WHO Collaborating Centre for Violence and Injury Prevention
Welcome to the World Health Organization Collaborating Centre (WHO CC) for Injury and Violence prevention webpage.
The significance of the injury problem worldwide, and specifically in developing countries, is staggering. There are an estimated 5.2 million injury deaths worldwide every year - in other words, over 14,000 people die of injury every day and many more suffer lifelong impairments as a result of serious injury.
Since 2005, MUARC has been contributing to the WHO’s call to action to address the global burden of injury, through its role as a WHO CC for Violence and Injury Prevention.
MUARC was awarded designated status as a World Health Organisation Collaborating Centre for Injury and Violence Prevention for the Western Pacific Region in 2005, and in 2020, was awarded Global status, extending the reach of our activity and impact.
With colleagues across Monash, the Centre supports and promotes the principles of the Sustainable Development Goals (SDGs), and its research and capacity building contributes to practical solutions for achieving safe, sustainable and resilient communities, particularly for SDG 3 Good Health and Well Being (e.g. SDG 3.6 for road safety) and SDG 11 Sustainable Cities and Communities.
Working for injury-free communities around the world
MUARC works with communities in the region and around the world to reduce the incidence and impact of injury and violence, including through:
- Training workshops for researchers, policy managers and leaders from low-and middle-income countries
- Training programs on road safety, drowning prevention, injury prevention, injury surveillance and care of the injured
- Mentoring of pathologists and clinicians from regional countries in the implementation of WHO injury surveillance and clinical registry guidelines
- Advice and advocacy on injury and violence prevention
Our experts have assisted the development and monitoring of regional injury prevention, including data systems, research, training, information exchange and policy and planning developments.
We have also worked with the WHO regional Office for the Western Pacific to develop, implement and evaluate a regional injury prevention strategy .
What is a WHO CC?
WHO collaborating centres are institutions such as research institutes, parts of universities or academies, which are designated by the Director-General to carry out activities in support of the World Health Organization's programmes. MUARC is one of over 800 WHO collaborating centres in over 80 Member States working with WHO on areas such as nursing, occupational health, communicable diseases, nutrition, mental health, chronic diseases and health technologies. For more information on WHO collaborating centres, please click here.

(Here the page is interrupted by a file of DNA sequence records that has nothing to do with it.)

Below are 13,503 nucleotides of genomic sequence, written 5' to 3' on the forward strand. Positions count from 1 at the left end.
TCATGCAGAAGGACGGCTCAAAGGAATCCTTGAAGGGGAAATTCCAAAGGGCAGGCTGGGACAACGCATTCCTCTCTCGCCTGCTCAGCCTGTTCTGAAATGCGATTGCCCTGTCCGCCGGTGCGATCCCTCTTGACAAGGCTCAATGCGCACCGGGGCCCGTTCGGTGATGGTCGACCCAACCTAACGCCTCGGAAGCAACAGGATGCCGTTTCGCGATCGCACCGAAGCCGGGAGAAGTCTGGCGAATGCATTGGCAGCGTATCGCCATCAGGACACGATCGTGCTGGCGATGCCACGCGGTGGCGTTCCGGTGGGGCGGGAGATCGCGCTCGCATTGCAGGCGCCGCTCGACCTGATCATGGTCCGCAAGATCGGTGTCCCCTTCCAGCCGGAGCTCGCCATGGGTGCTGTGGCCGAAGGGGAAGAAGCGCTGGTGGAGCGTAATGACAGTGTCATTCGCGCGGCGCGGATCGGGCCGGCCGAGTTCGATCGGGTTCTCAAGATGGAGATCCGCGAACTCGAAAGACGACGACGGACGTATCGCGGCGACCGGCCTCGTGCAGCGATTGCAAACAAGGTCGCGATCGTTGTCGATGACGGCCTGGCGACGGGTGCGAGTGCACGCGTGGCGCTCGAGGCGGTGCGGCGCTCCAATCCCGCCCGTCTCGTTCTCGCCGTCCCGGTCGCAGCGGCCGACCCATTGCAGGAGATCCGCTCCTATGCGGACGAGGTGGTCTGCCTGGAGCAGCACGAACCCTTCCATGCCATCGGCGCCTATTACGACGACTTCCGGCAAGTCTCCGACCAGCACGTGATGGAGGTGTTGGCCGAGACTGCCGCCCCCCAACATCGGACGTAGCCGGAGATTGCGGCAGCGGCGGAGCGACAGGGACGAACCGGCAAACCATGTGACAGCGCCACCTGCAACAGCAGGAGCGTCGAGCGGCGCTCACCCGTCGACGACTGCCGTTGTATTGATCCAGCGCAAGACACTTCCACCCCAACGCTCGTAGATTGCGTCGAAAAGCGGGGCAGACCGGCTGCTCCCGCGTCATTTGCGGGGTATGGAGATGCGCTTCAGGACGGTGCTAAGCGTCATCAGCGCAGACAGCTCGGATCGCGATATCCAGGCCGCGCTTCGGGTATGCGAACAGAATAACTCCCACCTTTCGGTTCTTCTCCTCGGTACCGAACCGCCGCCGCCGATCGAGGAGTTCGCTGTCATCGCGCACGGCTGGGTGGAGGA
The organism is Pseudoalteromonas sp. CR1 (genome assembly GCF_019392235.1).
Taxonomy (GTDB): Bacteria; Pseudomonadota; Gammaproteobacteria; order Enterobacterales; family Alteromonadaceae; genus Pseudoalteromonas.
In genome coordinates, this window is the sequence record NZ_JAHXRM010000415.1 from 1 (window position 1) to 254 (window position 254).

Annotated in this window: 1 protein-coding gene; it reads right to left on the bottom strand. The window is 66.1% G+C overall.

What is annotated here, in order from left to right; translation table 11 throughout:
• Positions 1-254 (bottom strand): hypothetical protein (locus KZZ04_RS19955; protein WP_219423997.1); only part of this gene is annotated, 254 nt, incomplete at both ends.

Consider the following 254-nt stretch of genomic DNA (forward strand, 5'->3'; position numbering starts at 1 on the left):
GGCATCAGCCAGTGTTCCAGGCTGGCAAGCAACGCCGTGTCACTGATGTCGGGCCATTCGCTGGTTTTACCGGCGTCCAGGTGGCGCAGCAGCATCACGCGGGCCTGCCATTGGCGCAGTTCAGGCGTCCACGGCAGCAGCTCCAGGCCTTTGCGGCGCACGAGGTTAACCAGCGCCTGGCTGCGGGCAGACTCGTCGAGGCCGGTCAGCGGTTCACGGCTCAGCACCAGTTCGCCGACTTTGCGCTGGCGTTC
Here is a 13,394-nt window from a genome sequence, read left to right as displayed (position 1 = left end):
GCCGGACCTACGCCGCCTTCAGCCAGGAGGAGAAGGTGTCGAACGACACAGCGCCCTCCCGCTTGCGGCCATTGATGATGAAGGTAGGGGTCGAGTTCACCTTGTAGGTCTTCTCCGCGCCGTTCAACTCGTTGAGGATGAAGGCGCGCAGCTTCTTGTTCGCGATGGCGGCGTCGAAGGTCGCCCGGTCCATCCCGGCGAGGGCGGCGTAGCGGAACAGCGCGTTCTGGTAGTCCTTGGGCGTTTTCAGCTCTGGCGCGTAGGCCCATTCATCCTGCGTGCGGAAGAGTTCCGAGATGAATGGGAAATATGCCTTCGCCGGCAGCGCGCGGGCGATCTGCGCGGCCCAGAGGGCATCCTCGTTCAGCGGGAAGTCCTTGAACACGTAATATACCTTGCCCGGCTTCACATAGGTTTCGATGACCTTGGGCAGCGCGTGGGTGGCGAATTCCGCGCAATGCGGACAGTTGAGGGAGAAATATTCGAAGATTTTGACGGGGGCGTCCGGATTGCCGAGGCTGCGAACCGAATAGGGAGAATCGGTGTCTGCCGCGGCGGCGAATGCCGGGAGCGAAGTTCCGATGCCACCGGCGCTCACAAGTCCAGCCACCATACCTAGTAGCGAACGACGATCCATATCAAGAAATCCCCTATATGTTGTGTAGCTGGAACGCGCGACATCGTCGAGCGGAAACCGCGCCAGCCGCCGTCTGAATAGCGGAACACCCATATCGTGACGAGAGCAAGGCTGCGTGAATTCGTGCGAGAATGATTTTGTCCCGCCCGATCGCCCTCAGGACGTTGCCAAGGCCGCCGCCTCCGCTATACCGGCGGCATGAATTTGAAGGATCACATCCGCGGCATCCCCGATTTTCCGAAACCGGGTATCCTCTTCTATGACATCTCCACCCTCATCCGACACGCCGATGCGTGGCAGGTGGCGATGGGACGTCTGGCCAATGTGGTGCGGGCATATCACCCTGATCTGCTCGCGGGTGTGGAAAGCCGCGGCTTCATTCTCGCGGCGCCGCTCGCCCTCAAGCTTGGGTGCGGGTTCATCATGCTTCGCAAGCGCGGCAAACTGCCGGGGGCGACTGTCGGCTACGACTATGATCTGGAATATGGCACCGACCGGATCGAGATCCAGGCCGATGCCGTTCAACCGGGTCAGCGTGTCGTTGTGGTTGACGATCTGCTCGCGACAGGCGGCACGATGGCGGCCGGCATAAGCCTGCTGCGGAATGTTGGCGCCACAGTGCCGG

Australian Network of WHO Collaborating Centres
MUARC is a member of the Australian Network of WHO Collaborating Centres, established under the auspices of the Global Health Alliance Australia. Funded by the Victorian Department of Health and Human Services, the Network supports and promotes the fifty WHO CCs based in Australia.
We will bring you updates on our Injury and Violence Prevention activities as well as regional updates on this website through the year; and for the latest news from the Network please click here.
Introducing MUARC’s WHO CC Interns:
MUARC currently supports two WHO CC Interns who provide leadership within the Centre on WHO CC activities and promote its work across the University.
Dr Carlyn Muir - Collaborating Centre Co-ordinator
Carlyn is a Senior Research Fellow at Monash University Accident Research Centre. With qualifications in psychology and public health, she has a particular interest in safety governance and culture across a diverse range of injury prevention topics. She has experience in research, policy and evaluation in road safety and occupational safety, both nationally and internationally. Carlyn has managed a number of large scale safety projects, with a focus on the prevention and management of injury among high risk groups (for example, emergency services and work-related drivers). This involves the application of psychological and health theory to understand and influence behaviour within complex systems. A strong focus of this research is to develop policy recommendations that are evidence-based, practical and achievable. Carlyn also co-ordinates MUARC’s activities as a World Health Organization Collaborating Centre for Violence and Injury Prevention, which focuses on research, advocacy and capacity building.
Dr Sara Liu - Collaborating Centre intern
Sara is a Research Fellow at the Monash University Accident Research Centre, and also a registered Clinical Psychologist. In 2018, she was appointed the MUARC WHO Violence and Injury Prevention Collaborating Centre intern. Sara’s research expertise extends across road safety to injury outcomes. More specifically, her interest areas include trauma, the management of substance abuse and other interpersonal-related issues. Over her time at MUARC, Sara has worked on a number of road safety projects, including the safety and wellbeing of pedestrians who are blind or have low vision, alcohol interlock expansion, illicit drugs and driving, and the TAC funded Enhanced Crash Investigation Study (ECIS). Further, Sara has also led other TAC projects to examine ways of identifying clients at risk of poor outcomes following road injury and options to provide aligned support services to enhance their recovery process. As part of her MUARC WHO internship role, Sara aims to explore opportunities for research, advocacy and capacity building in violence and injury prevention.